Journal of Materials Research

Reviews

Accelerating materials development for photoelectrochemical hydrogen production: Standards for methods, definitions, and reporting protocols

Zhebo Chen, Thomas F. Jaramilloa1 c1, Todd G. Deutscha2 c2, Alan Kleiman-Shwarscteina3, Arnold J. Formana4, Nicolas Gaillarda5 c3, Roxanne Garlanda6, Kazuhiro Takanabea7, Clemens Heskea8, Mahendra Sunkaraa9, Eric W. McFarlanda10, Kazunari Domena11, Eric L. Millera12 c5, John A. Turner c5 and Huyen N. Dinha13 c4

a1 Department of Chemical Engineering, Stanford University, Stanford, California 94305-5025

a2 Hydrogen Technologies and Systems Center, National Renewable Energy Laboratory,Golden, Colorado 80401

a3 Department of Chemical Engineering, University of California–Santa Barbara,Santa Barbara, California 93106-5080

a4 Department of Chemistry and Biochemistry, University of California–Santa Barbara,Santa Barbara, California 93106-5080

a5 Hawaii Natural Energy Institute, University of Hawaii at Manoa, Honolulu, Hawaii 96822

a6 Hydrogen, Fuel Cells and Infrastructure Technologies, U.S. Department of Energy,Washington, District of Columbia 20585

a7 Department of Chemical System Engineering, The University of Tokyo, 7-3-1 Hongo, Bunkyo-ku, Tokyo 113-8656, Japan

a8 Department of Chemistry, University of Nevada–Las Vegas, Las Vegas, Nevada 89154-4003

a9 Department of Chemical Engineering, University of Louisville, Louisville, Kentucky 40292

a10 Department of Chemical Engineering, University of California–Santa Barbara,Santa Barbara, California 93106-5080

a11 Department of Chemical System Engineering, University of Tokyo, 7-3-1 Hongo, Bunkyo-ku, Tokyo 113-8656, Japan

a12 Hawaii Natural Energy Institute, University of Hawaii at Manoa, Honolulu, Hawaii 96822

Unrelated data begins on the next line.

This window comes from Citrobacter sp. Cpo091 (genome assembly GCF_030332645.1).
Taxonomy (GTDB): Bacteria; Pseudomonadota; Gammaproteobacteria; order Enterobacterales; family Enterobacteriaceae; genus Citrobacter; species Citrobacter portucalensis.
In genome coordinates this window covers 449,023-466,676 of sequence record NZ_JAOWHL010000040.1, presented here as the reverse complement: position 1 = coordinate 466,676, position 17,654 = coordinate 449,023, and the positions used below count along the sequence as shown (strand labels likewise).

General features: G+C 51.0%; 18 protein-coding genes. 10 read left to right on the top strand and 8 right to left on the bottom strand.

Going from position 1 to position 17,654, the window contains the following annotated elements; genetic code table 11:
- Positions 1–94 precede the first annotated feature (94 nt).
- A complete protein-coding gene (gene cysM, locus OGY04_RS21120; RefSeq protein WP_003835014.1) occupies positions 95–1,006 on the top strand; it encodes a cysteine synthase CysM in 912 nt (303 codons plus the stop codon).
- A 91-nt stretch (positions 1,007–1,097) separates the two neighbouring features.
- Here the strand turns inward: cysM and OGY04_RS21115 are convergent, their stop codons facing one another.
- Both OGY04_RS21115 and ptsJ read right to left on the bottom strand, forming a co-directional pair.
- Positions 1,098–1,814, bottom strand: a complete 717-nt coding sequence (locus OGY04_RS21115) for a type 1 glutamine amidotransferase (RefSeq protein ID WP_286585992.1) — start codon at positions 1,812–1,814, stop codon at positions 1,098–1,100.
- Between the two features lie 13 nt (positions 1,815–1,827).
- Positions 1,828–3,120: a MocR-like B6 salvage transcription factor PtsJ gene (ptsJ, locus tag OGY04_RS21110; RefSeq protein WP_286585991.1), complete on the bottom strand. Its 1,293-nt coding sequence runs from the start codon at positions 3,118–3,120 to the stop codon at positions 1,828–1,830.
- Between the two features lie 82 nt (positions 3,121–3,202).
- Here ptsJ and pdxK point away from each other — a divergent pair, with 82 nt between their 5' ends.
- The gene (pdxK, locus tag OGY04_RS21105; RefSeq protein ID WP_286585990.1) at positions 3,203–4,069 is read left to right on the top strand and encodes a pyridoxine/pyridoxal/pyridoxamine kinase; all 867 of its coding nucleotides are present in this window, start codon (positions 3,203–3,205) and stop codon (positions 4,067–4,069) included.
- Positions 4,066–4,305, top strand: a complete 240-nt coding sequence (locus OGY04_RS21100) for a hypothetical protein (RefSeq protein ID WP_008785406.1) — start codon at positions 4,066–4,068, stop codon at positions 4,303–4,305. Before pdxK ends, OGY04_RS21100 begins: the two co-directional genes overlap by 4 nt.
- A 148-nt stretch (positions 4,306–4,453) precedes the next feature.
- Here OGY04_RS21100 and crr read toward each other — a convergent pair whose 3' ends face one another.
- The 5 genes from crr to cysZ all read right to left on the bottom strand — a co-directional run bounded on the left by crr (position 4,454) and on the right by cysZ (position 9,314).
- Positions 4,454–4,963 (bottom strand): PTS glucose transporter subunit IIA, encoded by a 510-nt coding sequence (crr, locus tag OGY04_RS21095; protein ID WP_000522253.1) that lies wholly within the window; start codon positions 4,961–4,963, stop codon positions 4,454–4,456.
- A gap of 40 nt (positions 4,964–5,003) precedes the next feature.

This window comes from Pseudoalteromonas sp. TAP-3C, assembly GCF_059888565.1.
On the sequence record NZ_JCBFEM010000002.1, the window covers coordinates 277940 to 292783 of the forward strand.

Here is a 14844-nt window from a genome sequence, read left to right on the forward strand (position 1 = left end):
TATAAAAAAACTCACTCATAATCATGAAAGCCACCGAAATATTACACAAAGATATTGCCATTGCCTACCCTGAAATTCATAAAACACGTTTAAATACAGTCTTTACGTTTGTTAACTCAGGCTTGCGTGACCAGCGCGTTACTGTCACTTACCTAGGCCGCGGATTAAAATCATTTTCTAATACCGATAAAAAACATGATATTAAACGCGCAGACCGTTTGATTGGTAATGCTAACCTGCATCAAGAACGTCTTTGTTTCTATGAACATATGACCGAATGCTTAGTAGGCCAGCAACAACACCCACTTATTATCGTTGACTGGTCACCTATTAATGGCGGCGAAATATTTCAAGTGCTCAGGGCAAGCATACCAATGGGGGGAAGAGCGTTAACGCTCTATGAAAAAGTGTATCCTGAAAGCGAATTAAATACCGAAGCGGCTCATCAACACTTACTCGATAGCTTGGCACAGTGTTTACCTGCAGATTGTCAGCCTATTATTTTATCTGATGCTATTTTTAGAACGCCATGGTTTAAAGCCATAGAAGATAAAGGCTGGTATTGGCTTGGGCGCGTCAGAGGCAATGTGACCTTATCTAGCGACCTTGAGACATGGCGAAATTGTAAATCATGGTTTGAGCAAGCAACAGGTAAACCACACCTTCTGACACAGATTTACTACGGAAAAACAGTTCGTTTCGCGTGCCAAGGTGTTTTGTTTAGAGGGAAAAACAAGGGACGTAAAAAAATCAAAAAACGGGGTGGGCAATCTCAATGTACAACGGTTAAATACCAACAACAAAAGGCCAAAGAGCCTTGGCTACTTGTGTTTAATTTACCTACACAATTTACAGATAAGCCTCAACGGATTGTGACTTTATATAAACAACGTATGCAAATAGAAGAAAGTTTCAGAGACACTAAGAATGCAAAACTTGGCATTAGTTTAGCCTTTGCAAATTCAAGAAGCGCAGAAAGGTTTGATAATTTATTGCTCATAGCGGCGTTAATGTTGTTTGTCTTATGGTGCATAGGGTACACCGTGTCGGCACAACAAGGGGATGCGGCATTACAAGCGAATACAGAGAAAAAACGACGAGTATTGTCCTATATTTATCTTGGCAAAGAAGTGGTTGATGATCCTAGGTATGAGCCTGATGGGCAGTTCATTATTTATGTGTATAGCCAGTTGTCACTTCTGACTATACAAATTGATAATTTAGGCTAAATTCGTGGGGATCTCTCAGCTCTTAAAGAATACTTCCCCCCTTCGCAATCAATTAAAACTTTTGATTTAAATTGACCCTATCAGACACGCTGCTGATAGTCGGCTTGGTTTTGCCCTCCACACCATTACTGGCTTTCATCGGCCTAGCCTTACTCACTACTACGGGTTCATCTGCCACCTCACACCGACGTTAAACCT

a13 Hydrogen Technologies and Systems Center, National Renewable Energy Laboratory, Golden, Colorado 80401

Abstract

Photoelectrochemical (PEC) water splitting for hydrogen production is a promising technology that uses sunlight and water to produce renewable hydrogen with oxygen as a by-product. In the expanding field of PEC hydrogen production, the use of standardized screening methods and reporting has emerged as a necessity. This article is intended to provide guidance on key practices in characterization of PEC materials and proper reporting of efficiencies. Presented here are the definitions of various efficiency values that pertain to PEC, with an emphasis on the importance of solar-to-hydrogen efficiency, as well as a flow chart with standard procedures for PEC characterization techniques for planar photoelectrode materials (i.e., not suspensions of particles) with a focus on single band gap absorbers. These guidelines serve as a foundation and prelude to a much more complete and in-depth discussion of PEC techniques and procedures presented elsewhere.

(Received June 19 2009)

(Accepted August 07 2009)

Key Words:

  • Energy generation;
  • H;
  • Photochemical

Correspondence:

c1 Address all correspondence to this author. e-mail: jaramillo@stanford.edu

c2 Address all correspondence to this author. e-mail: Todd.Deutsch@nrel.gov

c3 Address all correspondence to this author. e-mail: ngaillar@hawaii.edu

c4 Address all correspondence to this author. e-mail: Huyen.Dinh@nrel.gov

c5 These authors were editors of this focus issue during the review and decision stage. For the JMR policy on review and publication of manuscripts authored by editors, please refer to http://www.mrs.org/jmr_policy

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